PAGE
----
Monday, November 29, 2010
THE PROVINCIAL LADY IN LONDON - Book Review
What are your reading expectations when you pick up a book? Entertainment? Knowledge? Escape from the mundane? Maybe it depends upon your mood, the season, personal drama? Sometimes nothing but a serious read will do. To delve into the history of a certain time period can make one feel like such an adult--to choose to study rather than have it inflicted upon.
But times in between I need a witty book, well-written of course. Humor with style is the dessert after serious reading.
The Provincial Lady in London by E.M. Delafield is dessert. I reviewed her first book, Diary of a Provincial Lady here. Delafield's style of writing is so current yet the book was written in the 1930's. I first learned of Delafield from Simon (Stuck in a Book), and she is now one of my favorite writers.
Our Provincial Lady (PL) is a wife, mother, and writer living in the southern English countryside. Money is usually an issue so there are strained relations with her banker; a flat to be had in London despite tight finances; another writing deadline looming overhead; and the usual flare-ups (humorous and otherwise) with friends and family.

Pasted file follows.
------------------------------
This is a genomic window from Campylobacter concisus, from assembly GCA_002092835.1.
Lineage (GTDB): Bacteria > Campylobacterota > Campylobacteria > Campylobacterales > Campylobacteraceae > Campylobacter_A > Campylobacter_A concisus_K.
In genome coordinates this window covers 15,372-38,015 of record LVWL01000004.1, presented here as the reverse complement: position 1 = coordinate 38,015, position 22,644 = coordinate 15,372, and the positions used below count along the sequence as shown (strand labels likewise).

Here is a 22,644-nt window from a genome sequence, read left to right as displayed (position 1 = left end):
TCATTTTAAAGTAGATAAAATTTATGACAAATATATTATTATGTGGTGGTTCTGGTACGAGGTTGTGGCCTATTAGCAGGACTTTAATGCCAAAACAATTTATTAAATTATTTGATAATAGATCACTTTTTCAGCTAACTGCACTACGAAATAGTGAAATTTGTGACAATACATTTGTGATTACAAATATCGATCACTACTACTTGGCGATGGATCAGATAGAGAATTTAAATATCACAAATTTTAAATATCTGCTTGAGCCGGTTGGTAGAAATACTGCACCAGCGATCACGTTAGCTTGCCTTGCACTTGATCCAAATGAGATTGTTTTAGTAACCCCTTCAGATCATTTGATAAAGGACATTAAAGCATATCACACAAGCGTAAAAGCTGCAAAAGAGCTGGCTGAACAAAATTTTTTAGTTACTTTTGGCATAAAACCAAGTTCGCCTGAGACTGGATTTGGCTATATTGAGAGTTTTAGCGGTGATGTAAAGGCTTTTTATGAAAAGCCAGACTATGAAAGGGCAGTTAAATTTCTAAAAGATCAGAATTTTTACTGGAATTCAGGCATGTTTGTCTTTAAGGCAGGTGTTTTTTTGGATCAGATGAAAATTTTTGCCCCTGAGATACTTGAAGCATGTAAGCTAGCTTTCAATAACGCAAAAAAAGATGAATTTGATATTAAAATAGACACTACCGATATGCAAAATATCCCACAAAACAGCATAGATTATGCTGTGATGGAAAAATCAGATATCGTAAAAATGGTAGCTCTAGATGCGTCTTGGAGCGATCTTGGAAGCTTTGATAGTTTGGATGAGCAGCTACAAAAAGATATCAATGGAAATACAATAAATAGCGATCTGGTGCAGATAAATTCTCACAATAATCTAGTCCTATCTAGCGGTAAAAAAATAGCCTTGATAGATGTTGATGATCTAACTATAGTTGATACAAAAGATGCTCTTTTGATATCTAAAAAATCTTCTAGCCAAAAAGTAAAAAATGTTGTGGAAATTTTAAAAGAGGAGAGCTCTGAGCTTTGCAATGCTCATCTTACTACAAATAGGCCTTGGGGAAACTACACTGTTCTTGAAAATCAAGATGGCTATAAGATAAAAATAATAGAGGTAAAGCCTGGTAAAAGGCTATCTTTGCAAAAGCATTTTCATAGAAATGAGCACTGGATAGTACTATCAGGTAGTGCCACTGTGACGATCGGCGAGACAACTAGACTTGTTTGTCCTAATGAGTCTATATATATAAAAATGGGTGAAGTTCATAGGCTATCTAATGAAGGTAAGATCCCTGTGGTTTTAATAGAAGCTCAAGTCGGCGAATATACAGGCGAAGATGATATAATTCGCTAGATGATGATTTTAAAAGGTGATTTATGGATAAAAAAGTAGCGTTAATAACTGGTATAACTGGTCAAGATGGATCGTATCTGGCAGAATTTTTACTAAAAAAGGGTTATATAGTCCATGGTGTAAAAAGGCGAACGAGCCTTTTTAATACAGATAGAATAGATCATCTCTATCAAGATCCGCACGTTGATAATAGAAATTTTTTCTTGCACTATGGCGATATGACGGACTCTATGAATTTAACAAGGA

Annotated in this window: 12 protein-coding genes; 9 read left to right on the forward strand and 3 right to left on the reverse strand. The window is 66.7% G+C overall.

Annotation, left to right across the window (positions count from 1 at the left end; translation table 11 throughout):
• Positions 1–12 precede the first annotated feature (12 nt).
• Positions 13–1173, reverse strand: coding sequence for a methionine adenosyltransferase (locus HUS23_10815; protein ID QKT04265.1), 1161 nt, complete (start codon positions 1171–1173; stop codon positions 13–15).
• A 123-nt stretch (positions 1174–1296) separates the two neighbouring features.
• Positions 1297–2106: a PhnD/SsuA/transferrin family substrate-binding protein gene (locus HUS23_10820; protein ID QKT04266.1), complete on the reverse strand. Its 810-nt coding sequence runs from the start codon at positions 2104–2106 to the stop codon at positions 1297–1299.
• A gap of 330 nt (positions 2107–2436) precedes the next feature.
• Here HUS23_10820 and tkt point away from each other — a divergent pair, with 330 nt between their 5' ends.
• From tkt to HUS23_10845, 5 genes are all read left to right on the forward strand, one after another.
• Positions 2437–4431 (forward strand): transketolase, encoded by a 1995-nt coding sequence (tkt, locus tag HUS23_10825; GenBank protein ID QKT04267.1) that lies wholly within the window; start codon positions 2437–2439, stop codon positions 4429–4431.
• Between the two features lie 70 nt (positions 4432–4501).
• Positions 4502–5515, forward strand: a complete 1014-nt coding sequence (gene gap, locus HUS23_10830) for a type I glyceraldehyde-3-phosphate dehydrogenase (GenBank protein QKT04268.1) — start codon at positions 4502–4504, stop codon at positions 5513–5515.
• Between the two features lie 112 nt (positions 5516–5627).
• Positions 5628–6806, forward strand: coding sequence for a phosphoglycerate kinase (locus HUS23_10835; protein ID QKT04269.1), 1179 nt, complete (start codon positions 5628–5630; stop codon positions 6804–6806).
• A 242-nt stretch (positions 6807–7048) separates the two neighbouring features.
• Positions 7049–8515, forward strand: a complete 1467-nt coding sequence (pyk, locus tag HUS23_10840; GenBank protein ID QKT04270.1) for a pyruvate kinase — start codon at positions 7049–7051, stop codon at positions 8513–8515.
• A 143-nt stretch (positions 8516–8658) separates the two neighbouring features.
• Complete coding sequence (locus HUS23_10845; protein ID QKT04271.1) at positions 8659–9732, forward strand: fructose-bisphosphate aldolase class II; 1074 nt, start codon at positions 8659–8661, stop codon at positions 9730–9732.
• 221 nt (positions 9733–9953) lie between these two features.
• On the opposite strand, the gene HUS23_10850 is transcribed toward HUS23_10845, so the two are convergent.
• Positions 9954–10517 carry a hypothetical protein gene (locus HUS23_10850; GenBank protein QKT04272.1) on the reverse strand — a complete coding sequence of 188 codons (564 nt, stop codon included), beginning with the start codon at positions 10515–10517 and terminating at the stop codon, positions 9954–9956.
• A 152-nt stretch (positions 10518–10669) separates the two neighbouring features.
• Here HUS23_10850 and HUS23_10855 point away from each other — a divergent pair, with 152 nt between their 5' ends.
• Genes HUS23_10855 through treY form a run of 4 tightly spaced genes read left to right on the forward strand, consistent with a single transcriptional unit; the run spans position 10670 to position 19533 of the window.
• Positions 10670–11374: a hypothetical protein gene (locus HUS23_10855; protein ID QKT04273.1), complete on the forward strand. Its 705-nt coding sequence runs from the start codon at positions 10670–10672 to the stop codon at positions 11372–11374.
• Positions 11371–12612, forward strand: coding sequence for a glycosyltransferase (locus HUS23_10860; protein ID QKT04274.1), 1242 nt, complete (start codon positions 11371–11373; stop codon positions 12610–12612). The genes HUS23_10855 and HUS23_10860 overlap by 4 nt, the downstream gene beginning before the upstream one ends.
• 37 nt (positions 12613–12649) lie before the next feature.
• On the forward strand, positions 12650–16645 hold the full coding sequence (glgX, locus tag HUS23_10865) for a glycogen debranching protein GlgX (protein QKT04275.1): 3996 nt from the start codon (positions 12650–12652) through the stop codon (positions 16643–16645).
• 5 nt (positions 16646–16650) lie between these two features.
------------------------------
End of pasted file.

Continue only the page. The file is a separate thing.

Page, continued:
PL shows great wit and wisdom tracking the ups and downs of her life. In one entry she keeps putting off having a difficult conversation with her daughter's Governess (Mademoiselle): "Decide to do so immediately after breakfast, but find myself inventing urgent errands in quite other parts of the house, which occupy me until Mademoiselle safely started for walk with Vicky (daughter). (Query: Does not moral cowardice often lead to very marked degree of self-deception? Answer: Most undoubtedly yes.)"
If you can't find the time to plow through a book right now, this might be a good choice for you since you can easily snatch a little here and a little there. It's a good book to have stashed in your car or bag when you snag a bit of unexpected time to read.